1. Is HELO what it’s all about?

    February 25, 2013 | Author: admin | Category: Uncategorized | Comments (0)

    Posts to date on this Blog have focused on some of the structure and operational mechanics of traditional legal service organizations, particularly law firms. While the HELO website contains explanations of how HELO works in providing services, the underlying rationale is not discussed in detail. This post will provide additional insight with the goal of imparting a better understanding of the acronym “HELO.”

    HELO is intended to be a simple organization, both for HELO participants and for their clients. HELO lawyers have analyzed the traditional ways by which legal services have been delivered by large law firms and determined to design and implement a services delivery vehicle which addresses two primary concerns of any client – quality and price. Lawyers have traditionally marketed their services on the basis of quality, but not on price. There are valid reasons for the prior failure to market on price, but those are now of little import except to the extent that this previous behavior has resulted in organizational structure which is difficult to change. Law firms are now scrambling to learn how to factor price into their marketing and services delivery, but because of their general structure and organization, it will not be easy.

    HELO is organized to deliver high quality services at very competitive costs. How this is done is the product of the analyses of the HELO lawyers. First, unlike traditional law firms, HELO requires a minimum experience level for its lawyer participants. This means that only experienced lawyers, who will not spend as much time on research, document preparation and negotiation, will provide services. The result is increased quality and greater efficiency in the provision of services. Since HELO participants do not have the pyramidal structures of traditional law firms, with highly paid, inexperienced associate lawyers, there are no fees which result from their efforts (and the efforts of more experienced lawyers to manage them). Second, because HELO participants are not located in a single location (resulting in lower space costs), do not employ significant numbers of support staff or associate lawyers (if any), and take advantage of advances in information and communications technology, it is not unusual that the overhead of the average HELO participant does not exceed 20% of the overhead of many large law firms. Since large law firm overhead expenses can be 50% or even 60% of revenues, this factor alone provides HELO participants with a significant pricing advantage.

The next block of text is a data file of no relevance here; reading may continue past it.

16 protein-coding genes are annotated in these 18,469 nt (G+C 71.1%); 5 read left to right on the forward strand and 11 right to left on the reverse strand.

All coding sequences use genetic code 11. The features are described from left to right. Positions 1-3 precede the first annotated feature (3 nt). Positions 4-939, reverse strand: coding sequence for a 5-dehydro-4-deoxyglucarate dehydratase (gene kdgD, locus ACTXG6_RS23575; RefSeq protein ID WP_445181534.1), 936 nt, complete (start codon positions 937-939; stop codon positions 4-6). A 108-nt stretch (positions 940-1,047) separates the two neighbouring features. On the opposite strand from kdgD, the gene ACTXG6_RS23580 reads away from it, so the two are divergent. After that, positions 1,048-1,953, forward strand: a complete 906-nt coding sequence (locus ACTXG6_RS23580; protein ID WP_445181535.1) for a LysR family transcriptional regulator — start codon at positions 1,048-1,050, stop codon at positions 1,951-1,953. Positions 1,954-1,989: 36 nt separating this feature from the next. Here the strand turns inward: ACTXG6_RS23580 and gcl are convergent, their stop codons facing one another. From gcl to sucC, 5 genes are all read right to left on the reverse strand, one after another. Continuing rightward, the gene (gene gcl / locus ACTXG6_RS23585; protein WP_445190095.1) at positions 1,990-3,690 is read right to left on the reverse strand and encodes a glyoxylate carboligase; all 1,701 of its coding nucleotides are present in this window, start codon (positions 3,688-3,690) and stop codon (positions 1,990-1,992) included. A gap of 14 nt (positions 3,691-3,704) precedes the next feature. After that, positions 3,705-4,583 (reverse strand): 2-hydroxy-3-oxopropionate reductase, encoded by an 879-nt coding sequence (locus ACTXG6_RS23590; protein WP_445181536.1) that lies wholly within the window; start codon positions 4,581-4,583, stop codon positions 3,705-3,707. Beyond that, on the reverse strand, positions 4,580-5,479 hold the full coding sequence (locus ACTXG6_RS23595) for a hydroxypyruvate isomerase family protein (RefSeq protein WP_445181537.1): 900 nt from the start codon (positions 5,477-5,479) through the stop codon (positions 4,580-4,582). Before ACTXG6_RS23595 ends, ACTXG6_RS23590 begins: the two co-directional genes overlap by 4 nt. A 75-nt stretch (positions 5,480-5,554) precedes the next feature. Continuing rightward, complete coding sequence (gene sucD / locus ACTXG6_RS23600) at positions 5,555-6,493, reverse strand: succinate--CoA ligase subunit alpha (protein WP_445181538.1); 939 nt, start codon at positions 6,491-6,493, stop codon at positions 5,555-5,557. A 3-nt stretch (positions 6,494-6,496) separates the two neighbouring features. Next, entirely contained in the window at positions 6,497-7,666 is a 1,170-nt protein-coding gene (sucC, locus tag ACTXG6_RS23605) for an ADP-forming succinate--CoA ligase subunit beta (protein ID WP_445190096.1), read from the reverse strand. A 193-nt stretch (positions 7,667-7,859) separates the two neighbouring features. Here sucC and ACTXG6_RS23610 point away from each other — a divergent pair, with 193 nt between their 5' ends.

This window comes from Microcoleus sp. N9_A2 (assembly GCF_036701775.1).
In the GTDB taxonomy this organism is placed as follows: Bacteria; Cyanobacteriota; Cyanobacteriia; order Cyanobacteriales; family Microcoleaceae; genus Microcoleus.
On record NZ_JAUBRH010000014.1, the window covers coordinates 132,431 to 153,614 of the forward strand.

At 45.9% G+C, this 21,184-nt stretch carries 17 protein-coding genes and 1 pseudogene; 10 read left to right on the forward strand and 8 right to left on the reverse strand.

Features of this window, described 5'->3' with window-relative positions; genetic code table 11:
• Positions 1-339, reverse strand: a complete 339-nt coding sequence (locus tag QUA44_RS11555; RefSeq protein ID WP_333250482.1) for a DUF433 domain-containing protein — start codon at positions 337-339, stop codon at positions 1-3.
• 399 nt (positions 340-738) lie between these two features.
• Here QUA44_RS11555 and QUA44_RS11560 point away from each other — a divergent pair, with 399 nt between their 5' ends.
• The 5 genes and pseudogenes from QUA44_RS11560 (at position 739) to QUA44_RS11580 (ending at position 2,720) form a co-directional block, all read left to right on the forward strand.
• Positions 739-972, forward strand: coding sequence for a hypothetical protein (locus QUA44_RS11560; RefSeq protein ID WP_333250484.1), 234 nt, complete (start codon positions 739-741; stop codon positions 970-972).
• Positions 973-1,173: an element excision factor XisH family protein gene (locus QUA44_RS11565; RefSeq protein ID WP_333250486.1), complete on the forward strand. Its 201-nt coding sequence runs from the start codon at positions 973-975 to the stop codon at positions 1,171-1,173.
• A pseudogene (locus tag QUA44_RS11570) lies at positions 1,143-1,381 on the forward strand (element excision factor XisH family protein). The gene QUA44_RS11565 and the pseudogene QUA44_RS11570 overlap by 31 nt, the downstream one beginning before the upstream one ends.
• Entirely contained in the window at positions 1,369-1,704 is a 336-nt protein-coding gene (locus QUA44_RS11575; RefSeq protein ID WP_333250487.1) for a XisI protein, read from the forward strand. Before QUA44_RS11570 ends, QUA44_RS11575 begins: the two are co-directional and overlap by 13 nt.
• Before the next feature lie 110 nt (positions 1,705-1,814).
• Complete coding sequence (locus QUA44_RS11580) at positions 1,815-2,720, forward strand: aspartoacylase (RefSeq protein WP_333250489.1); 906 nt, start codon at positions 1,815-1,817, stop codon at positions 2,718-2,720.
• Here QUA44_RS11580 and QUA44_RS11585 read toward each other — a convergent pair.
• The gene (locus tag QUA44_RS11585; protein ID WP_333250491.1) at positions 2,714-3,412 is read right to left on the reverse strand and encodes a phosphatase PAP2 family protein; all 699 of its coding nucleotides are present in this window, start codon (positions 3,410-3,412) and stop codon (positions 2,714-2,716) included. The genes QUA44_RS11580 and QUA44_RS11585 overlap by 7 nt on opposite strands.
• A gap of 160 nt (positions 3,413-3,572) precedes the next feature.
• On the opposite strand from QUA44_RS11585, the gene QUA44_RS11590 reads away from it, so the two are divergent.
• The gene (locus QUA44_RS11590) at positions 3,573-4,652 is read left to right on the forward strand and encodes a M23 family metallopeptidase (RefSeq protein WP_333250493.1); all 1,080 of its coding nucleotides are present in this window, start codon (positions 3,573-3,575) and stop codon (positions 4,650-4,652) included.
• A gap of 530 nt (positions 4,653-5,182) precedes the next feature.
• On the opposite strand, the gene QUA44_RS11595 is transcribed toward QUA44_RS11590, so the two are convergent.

If there is a weakness in the HELO model as presently constituted, it is in the inability of HELO participants to assign significant numbers of service providers to large engagements. This inability, however, is more perceived than actual. HELO participants, to augment the number of service providers necessary to complete an engagement, access experienced lawyers and legal assistants provided by independent providers of legal personnel at a fraction of the costs of inexperienced associate lawyers. The costs of these service providers are passed along to clients at significant savings. However, the question of whether a lack of a sufficient number of service providers is a real problem should only apply to few extremely large transactions or to a legal field significantly out of the ordinary and for which demand is rare. HELO participants, for example, have completed complex corporate transactions of over $60 million without the need for more lawyers than are available within HELO – and at substantially lower costs than large law firms in those transactions.

    So that’s it. Very simple, and if you think about it, it’s just a slightly detailed explanation of “High Experience and Low Overhead” – HELO.

    [The author of this post is Wynne James]


  2. The Clarion Call for Inefficiency

    February 5, 2013 | Author: admin | Category: Uncategorized | Comments (0)

    I was recently informed by a friend, a lawyer, that the true measure of productivity is the number of billable hours a lawyer can generate within a given period. This can be accomplished in at least two ways: (1) a lawyer can have a great deal of work and put in a substantial number of hours necessary to accomplish the requisite tasks and (2) a lawyer can have too little work and pad his hours in order to achieve annual billable hour targets. Would a lawyer stoop to such an egregious possibility? Let’s dispose of that nonsense immediately. Of course not, even if his annual compensation and position in the firm are contingent on it.